[Humanist] 26.538 URIs for classics

Humanist Discussion Group willard.mccarty at mccarty.org.uk
Sat Dec 1 10:26:15 CET 2012

                 Humanist Discussion Group, Vol. 26, No. 538.
            Department of Digital Humanities, King's College London
                Submit to: humanist at lists.digitalhumanities.org

        Date: Fri, 30 Nov 2012 10:12:52 +0100
        From: Jonathan Gray <jonathan.gray at okfn.org>
        Subject: Re:  26.529 URIs for classics?
        In-Reply-To: <20121129095714.E1E315EDB at digitalhumanities.org>

Hi Neven,

This is something that we've been thinking a lot about in relation to our
TEXTUS project [1] at the Open Knowledge Foundation [2].

I've also written several pieces about some of the problems and issues that
I've experienced as a humanities researcher here:


I'd love to hear more about what others have done in this area!

All the best,


[1] See: http://textusproject.org/ and
[2] http://okfn.org/

Jonathan Gray  http://jonathangray.org/  | @jwyg  http://twitter.com/jwyg
The Open Knowledge Foundation  http://okfn.org/  |
@okfn http://twitter.com/okfn
Support our work: okfn.org/support

On Thu, Nov 29, 2012 at 10:57 AM, Humanist Discussion Group <
willard.mccarty at mccarty.org.uk> wrote:

>                  Humanist Discussion Group, Vol. 26, No. 529.
>             Department of Digital Humanities, King's College London
>                               www.dhhumanist.org/
>                 Submit to: humanist at lists.digitalhumanities.org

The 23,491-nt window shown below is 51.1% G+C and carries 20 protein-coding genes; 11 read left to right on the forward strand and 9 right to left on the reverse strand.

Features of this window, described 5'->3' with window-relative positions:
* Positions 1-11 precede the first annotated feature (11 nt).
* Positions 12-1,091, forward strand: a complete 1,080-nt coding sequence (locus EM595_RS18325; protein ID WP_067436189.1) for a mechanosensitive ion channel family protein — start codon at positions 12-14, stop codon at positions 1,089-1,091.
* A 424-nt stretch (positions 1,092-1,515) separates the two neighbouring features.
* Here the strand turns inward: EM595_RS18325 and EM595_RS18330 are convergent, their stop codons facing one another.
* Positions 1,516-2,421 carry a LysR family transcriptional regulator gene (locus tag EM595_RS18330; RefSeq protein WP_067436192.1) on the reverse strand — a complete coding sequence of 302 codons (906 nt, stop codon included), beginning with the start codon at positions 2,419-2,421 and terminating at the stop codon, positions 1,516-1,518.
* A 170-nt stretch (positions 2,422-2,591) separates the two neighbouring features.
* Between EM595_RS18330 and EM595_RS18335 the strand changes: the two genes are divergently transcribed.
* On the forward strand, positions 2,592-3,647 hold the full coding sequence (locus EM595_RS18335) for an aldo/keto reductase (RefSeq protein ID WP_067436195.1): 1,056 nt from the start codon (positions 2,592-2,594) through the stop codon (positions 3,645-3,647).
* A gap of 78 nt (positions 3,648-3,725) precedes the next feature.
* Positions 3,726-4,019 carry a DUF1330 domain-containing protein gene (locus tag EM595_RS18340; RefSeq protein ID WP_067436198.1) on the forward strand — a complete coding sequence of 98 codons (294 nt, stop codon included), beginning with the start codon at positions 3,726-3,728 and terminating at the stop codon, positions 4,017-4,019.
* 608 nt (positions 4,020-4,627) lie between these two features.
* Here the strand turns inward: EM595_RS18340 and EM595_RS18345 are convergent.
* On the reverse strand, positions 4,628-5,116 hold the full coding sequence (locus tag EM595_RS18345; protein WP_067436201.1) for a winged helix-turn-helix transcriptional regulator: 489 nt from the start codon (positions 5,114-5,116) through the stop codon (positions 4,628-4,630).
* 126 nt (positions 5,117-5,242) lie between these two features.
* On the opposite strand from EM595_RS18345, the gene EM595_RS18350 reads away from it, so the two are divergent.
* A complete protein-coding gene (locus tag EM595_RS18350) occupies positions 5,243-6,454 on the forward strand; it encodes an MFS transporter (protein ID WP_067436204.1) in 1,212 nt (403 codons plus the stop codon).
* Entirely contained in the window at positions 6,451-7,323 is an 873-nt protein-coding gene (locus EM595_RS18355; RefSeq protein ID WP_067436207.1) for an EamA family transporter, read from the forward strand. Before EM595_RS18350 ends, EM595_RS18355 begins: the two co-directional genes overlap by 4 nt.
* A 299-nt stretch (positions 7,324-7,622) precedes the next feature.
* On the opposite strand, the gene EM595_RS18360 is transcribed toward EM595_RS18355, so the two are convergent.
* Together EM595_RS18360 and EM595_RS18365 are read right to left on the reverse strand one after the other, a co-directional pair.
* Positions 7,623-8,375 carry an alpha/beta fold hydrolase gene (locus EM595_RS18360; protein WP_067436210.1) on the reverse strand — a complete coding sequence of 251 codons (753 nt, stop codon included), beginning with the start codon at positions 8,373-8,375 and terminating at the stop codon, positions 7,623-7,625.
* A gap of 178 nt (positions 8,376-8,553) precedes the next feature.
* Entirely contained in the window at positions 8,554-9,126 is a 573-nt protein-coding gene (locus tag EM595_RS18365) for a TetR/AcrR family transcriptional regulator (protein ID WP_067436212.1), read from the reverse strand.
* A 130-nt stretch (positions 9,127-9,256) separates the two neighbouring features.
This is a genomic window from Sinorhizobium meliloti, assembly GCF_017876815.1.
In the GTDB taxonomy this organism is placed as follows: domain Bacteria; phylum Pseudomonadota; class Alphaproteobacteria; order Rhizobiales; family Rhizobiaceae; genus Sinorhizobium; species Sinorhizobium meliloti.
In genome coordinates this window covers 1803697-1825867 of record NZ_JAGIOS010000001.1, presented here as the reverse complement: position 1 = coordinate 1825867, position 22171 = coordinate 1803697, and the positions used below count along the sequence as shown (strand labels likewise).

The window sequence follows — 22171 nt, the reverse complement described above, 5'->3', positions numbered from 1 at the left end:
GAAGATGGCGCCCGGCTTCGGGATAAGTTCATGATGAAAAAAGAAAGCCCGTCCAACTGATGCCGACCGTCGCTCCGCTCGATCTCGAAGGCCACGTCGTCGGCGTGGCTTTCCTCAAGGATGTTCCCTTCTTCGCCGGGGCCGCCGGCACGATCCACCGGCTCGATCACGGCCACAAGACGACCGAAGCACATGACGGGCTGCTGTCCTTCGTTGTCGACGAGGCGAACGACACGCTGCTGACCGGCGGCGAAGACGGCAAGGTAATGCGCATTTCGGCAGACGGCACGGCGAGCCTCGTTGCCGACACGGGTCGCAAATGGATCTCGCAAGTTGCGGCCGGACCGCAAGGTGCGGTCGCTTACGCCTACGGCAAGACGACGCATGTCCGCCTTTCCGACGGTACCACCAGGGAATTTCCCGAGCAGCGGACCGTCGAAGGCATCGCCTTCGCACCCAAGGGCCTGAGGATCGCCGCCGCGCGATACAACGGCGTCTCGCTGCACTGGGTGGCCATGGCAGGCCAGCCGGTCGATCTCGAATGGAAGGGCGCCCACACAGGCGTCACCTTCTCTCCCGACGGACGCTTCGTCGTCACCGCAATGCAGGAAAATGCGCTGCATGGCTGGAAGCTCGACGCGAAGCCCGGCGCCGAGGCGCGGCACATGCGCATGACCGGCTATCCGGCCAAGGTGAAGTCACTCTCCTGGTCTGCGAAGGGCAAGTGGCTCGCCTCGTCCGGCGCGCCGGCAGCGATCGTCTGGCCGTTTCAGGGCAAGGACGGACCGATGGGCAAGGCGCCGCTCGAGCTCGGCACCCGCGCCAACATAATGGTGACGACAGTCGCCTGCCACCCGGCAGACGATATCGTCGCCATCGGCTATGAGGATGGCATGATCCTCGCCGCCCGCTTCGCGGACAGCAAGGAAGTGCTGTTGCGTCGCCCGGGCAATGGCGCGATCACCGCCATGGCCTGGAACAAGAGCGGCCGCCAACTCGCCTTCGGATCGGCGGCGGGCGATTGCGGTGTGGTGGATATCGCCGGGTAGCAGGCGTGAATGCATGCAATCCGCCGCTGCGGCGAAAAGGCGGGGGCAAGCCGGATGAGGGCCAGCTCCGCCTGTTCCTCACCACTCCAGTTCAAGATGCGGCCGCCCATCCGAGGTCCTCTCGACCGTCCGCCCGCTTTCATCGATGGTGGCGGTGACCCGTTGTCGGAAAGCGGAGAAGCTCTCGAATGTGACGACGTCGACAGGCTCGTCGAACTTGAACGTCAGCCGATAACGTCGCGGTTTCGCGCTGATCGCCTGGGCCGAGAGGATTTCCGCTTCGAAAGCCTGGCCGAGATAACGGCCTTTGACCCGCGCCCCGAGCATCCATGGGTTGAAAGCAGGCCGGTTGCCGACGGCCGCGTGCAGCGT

>         Date: Thu, 29 Nov 2012 10:30:44 +0100
>         From: Neven_Jovanović <filologanoga at gmail.com>
>         Subject: URIs for classics?
> Hello,
> a question on a digital humanities related list -- it was about
> pointing to precise line, scene, and act of Shakespeare's plays
> somewhere on the internet -- got me thinking about "canonical" digital
> versions of classical works in WWW.
> What versions of the Bible, Dante, Goethe, Montaigne, Cervantes do you
> know of, that have a system, or a scheme, enabling us to refer to
> their passages from the outside? That make possible e. g. to let a
> quotation in one text refer to a reliable manifestation of its source,
> or to refer our students, or our readers, to a digital source of a
> quotation we give them (e. g. in teaching materials published on the
> internet).
> Yes, I am aware that the "canonicality" of such a source would in many
> aspects be a chimera, as well as its "reliably manifesting" a source.
> But still, it would be nice to know that people have made their
> digital editions URI-referrable.
> I know that something along these lines exists for e. g. ancient Greek
> and Latin literature, as "Citation URIs" and "Citation URNs" for
> Perseus Digital Library texts. And the Internet Shakespeare Editions
> by the University of Victoria have also been mentioned; this
> publication enables precise ponters such as:
> http://internetshakespeare.uvic.ca/Library/Texts/Ham/EM/scene/3.2#tln-1855
> (even though I couldn't find the documentation for this feature on
> their site).
> But I don't know about other important authors and works.
> Best,
> Neven
> Neven Jovanovic
> Zagreb, Hrvatska / Croatia
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